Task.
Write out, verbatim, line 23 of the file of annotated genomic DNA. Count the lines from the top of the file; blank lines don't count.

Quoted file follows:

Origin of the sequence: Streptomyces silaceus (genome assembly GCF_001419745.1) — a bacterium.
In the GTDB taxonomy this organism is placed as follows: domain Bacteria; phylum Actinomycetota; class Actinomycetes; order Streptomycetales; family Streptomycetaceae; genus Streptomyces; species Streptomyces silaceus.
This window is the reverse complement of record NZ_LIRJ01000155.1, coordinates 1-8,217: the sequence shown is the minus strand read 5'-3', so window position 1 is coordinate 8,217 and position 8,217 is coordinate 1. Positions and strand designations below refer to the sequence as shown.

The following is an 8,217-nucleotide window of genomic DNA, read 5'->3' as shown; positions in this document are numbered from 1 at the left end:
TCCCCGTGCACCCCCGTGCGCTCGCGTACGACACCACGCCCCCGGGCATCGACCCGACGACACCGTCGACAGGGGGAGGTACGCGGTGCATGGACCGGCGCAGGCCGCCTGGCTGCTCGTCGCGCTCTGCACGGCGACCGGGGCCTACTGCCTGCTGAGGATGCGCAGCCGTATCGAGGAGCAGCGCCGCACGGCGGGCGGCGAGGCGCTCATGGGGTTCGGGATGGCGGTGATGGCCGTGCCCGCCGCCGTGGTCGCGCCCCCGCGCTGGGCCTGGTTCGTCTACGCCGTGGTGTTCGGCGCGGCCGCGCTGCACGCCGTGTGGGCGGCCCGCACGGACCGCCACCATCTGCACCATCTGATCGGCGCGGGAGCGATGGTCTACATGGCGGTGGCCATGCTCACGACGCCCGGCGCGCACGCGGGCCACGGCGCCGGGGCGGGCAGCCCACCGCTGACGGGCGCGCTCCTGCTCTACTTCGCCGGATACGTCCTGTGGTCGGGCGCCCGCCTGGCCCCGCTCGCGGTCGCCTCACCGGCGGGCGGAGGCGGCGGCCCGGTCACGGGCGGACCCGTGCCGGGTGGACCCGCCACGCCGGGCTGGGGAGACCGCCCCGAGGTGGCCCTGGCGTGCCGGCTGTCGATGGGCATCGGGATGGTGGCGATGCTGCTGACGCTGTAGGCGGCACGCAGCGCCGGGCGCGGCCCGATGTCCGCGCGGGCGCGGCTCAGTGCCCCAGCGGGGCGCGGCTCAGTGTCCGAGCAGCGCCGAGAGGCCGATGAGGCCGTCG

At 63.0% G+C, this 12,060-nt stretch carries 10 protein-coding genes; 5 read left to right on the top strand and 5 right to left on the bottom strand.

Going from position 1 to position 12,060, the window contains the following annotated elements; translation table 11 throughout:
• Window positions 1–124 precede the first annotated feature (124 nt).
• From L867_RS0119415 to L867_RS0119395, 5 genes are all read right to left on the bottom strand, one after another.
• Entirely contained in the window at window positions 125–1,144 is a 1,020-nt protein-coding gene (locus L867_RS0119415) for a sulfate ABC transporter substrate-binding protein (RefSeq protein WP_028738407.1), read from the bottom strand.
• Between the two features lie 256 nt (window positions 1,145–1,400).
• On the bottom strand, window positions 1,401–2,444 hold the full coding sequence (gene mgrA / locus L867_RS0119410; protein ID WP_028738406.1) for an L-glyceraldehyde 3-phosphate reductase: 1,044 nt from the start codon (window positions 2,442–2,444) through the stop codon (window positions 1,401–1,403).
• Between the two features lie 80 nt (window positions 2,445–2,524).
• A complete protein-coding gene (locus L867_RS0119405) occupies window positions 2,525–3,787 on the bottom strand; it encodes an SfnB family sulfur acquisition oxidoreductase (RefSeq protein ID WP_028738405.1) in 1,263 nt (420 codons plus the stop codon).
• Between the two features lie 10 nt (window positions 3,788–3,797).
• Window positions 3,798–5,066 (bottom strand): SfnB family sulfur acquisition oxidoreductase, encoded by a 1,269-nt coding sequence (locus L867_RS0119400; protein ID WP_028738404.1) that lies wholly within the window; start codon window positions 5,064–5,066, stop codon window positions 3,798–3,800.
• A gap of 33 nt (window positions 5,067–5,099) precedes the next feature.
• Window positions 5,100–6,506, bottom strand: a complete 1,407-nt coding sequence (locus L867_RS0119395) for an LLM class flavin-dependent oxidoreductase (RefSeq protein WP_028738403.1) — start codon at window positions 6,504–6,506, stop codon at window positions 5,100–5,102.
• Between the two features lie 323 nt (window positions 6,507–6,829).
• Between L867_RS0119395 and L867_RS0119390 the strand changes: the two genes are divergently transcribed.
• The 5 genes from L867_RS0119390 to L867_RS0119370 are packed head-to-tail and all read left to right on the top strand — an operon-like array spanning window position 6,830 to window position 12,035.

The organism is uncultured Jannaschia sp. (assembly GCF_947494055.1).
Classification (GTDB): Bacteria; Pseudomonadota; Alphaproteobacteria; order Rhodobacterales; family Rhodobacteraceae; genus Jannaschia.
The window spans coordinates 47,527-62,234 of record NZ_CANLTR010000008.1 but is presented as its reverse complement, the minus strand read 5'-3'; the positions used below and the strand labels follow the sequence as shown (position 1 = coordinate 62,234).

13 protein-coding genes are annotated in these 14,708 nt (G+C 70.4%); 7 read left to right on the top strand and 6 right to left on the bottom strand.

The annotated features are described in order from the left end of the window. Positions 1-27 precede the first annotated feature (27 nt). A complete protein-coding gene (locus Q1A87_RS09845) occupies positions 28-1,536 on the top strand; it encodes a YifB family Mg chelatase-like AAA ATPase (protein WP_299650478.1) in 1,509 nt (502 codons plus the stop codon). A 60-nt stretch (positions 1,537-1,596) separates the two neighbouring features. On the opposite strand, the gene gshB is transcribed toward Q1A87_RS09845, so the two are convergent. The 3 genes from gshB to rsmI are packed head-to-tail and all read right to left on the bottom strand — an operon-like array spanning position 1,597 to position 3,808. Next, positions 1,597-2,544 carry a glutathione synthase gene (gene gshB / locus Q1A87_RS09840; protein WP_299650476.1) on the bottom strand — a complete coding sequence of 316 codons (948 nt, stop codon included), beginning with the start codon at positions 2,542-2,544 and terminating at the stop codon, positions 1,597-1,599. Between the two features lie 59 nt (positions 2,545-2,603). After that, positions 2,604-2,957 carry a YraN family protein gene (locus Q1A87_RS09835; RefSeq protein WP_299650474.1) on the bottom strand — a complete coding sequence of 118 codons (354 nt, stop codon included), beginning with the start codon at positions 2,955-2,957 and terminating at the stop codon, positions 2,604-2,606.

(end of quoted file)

Classification (GTDB): Bacteria; Pseudomonadota; Alphaproteobacteria; order Rhodobacterales; family Rhodobacteraceae; genus Jannaschia.